"I voted for past presidents, but never for mayor," said Nelson Peguero, a first-time local voter. "This is the most powerful race I've ever seen, because the demographics of candidates comes from African-Americans, Asian-Americans, we have women, we have [Kathryn] Garcia who came from foster home growing up with a biracial family, they all have a little bit that we can relate [to]. If we can relate with that person, we can all work together and make it happen. C'mon man, this is New York City, I love this city."
CANDIDATES SPREAD OUT ACROSS CITY
Eric Adams was at his polling place in Bed-Stuy around 6:30 a.m., where he became emotional talking about his mother, who died several months ago while the campaign was underway.
Many of the leading mayoral candidates are out and about making one last push for voters at their local polling sites, or just goofing around to show how absolutely not stressed out and tired they are. Andrew Yang was at a polling site in Chelsea early on Tuesday rallying the press corps for a long day ahead. He then was spotted dancing and shadow boxing in the Bronx a little later in the morning.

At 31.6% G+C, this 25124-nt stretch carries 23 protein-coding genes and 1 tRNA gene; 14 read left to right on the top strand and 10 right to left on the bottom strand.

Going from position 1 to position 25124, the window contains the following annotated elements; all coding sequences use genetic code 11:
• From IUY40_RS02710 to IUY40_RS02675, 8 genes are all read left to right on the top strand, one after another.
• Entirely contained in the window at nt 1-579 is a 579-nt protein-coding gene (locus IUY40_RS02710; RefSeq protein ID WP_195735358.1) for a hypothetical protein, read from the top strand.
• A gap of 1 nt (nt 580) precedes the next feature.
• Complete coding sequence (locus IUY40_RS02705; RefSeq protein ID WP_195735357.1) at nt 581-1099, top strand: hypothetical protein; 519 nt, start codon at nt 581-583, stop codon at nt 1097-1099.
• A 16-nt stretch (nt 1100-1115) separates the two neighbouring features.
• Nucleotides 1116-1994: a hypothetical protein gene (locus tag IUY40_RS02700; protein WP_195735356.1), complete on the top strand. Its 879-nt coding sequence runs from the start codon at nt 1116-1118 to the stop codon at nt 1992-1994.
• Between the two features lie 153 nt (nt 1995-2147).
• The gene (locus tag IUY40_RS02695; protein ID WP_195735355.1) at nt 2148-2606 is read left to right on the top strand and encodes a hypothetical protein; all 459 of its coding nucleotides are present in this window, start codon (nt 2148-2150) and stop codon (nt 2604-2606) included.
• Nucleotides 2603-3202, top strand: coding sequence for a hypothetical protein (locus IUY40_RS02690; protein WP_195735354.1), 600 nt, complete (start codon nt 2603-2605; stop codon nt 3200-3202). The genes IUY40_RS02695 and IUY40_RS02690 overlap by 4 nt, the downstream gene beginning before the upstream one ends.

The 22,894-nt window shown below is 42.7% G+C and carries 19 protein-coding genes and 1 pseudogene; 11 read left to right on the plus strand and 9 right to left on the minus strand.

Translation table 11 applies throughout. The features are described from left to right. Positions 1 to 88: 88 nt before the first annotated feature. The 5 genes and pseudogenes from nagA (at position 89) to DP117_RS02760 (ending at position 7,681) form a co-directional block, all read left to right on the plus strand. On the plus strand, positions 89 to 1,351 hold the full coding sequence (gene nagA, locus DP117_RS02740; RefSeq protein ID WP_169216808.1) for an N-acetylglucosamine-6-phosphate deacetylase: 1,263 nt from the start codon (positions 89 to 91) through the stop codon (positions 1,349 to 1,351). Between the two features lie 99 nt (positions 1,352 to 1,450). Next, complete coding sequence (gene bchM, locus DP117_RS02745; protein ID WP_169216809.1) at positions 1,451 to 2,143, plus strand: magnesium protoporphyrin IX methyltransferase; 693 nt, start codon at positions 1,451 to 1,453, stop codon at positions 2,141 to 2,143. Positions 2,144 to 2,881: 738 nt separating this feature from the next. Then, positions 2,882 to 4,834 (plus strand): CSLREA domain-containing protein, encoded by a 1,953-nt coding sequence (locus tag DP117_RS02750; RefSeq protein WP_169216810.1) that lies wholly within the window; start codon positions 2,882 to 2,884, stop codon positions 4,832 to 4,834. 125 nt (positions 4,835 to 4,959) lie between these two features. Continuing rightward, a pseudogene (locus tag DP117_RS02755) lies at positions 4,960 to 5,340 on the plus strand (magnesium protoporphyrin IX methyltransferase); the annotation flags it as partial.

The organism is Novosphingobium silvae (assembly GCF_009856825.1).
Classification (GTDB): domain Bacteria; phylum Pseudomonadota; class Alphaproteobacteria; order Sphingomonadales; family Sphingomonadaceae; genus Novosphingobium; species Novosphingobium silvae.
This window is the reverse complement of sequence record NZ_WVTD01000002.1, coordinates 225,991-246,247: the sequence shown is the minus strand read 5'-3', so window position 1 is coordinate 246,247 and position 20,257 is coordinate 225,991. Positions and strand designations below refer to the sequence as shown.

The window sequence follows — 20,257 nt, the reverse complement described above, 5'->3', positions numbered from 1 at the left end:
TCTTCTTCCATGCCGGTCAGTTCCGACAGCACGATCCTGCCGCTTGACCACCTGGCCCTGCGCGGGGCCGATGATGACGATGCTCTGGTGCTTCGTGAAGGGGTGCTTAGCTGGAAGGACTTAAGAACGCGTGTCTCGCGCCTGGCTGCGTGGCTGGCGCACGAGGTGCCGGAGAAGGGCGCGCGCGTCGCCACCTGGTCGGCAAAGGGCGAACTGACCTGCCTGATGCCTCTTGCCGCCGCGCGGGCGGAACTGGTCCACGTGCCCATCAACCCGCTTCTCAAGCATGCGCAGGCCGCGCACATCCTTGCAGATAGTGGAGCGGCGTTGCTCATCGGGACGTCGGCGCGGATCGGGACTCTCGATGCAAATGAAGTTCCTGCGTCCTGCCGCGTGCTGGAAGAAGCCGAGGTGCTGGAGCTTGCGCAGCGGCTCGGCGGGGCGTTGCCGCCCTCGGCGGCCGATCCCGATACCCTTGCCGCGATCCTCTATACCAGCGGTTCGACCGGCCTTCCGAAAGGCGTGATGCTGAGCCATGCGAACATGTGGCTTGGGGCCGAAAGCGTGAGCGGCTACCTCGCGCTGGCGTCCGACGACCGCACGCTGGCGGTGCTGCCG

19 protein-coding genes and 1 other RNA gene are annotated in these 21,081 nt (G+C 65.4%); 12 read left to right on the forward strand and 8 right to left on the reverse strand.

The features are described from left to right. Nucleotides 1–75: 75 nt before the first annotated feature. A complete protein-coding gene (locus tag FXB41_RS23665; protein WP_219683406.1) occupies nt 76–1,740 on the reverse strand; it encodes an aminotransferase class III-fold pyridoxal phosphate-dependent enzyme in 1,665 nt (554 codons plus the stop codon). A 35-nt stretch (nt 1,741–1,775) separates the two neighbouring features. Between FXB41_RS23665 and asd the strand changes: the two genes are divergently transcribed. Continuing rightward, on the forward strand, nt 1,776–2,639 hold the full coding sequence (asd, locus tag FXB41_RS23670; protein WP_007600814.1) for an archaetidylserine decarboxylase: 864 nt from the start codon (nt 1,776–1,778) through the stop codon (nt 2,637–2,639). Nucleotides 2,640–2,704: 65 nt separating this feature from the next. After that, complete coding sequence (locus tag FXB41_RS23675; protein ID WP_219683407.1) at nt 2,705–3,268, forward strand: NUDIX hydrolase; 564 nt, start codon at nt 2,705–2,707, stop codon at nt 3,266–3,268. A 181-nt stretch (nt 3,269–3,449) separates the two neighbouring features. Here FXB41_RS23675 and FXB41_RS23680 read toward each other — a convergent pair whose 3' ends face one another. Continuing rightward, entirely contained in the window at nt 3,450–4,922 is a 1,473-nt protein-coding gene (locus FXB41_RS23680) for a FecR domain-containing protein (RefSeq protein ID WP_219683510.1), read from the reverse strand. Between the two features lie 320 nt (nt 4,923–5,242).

“I got some dancing shoes, I gotta DJ,” Maya Wiley said while speaking to reporters in Alphabet City and chatting with voters near a polling site there. She stressed she’d be patient and wait for a final call from the city’s Board of Elections, but planned to party Tuesday night with her supporters no matter what the day held. “And I can’t wait to celebrate just how amazing this city is.”
She also took the opportunity this morning to jump on a Revel scooter with Assemblywoman Emily Gallagher.
ADAMS POSTER AND CAMPAIGN SIGNAGE
Meanwhile, on Eric Adams' home turf at Brooklyn Borough Hall, a large photo of him appeared next to voting booths this morning. The site manager would not comment to Gothamist/WNYC when asked about the poster. It has since been removed.
WHAT WE'RE HEARING FROM VOTERS
Voters shared more of their thoughts on the issues guiding their ballots this election. Sylvia Faty, who voted in the East Village this morning, told us, "I'm concerned about safety in the city. The violence is just.. has increased and I don't know if it's because the pandemic and people are out now and they're crazy and wild but that's one and also affordable housing is another."